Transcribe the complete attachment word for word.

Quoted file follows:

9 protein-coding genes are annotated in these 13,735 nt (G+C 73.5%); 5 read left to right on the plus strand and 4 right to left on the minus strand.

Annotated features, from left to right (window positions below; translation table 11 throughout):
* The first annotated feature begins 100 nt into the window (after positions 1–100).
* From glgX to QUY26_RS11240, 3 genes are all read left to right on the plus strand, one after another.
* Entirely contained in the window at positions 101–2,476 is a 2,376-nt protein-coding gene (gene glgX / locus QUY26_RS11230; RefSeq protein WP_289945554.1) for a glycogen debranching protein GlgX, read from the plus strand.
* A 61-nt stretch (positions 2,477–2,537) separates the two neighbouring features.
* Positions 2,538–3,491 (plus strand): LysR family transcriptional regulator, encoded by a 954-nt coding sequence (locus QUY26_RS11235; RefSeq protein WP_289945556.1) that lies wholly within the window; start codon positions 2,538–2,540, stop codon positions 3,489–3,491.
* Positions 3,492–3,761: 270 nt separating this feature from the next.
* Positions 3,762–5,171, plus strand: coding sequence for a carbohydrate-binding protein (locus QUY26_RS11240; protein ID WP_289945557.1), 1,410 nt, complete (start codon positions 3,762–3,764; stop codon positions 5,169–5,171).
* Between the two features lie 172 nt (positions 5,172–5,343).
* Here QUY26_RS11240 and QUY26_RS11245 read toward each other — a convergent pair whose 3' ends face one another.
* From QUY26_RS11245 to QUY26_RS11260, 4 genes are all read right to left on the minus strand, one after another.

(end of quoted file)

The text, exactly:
9 protein-coding genes are annotated in these 13,735 nt (G+C 73.5%); 5 read left to right on the plus strand and 4 right to left on the minus strand.

Annotated features, from left to right (window positions below; translation table 11 throughout):
* The first annotated feature begins 100 nt into the window (after positions 1–100).
* From glgX to QUY26_RS11240, 3 genes are all read left to right on the plus strand, one after another.
* Entirely contained in the window at positions 101–2,476 is a 2,376-nt protein-coding gene (gene glgX / locus QUY26_RS11230; RefSeq protein WP_289945554.1) for a glycogen debranching protein GlgX, read from the plus strand.
* A 61-nt stretch (positions 2,477–2,537) separates the two neighbouring features.
* Positions 2,538–3,491 (plus strand): LysR family transcriptional regulator, encoded by a 954-nt coding sequence (locus QUY26_RS11235; RefSeq protein WP_289945556.1) that lies wholly within the window; start codon positions 2,538–2,540, stop codon positions 3,489–3,491.
* Positions 3,492–3,761: 270 nt separating this feature from the next.
* Positions 3,762–5,171, plus strand: coding sequence for a carbohydrate-binding protein (locus QUY26_RS11240; protein ID WP_289945557.1), 1,410 nt, complete (start codon positions 3,762–3,764; stop codon positions 5,169–5,171).
* Between the two features lie 172 nt (positions 5,172–5,343).
* Here QUY26_RS11240 and QUY26_RS11245 read toward each other — a convergent pair whose 3' ends face one another.
* From QUY26_RS11245 to QUY26_RS11260, 4 genes are all read right to left on the minus strand, one after another.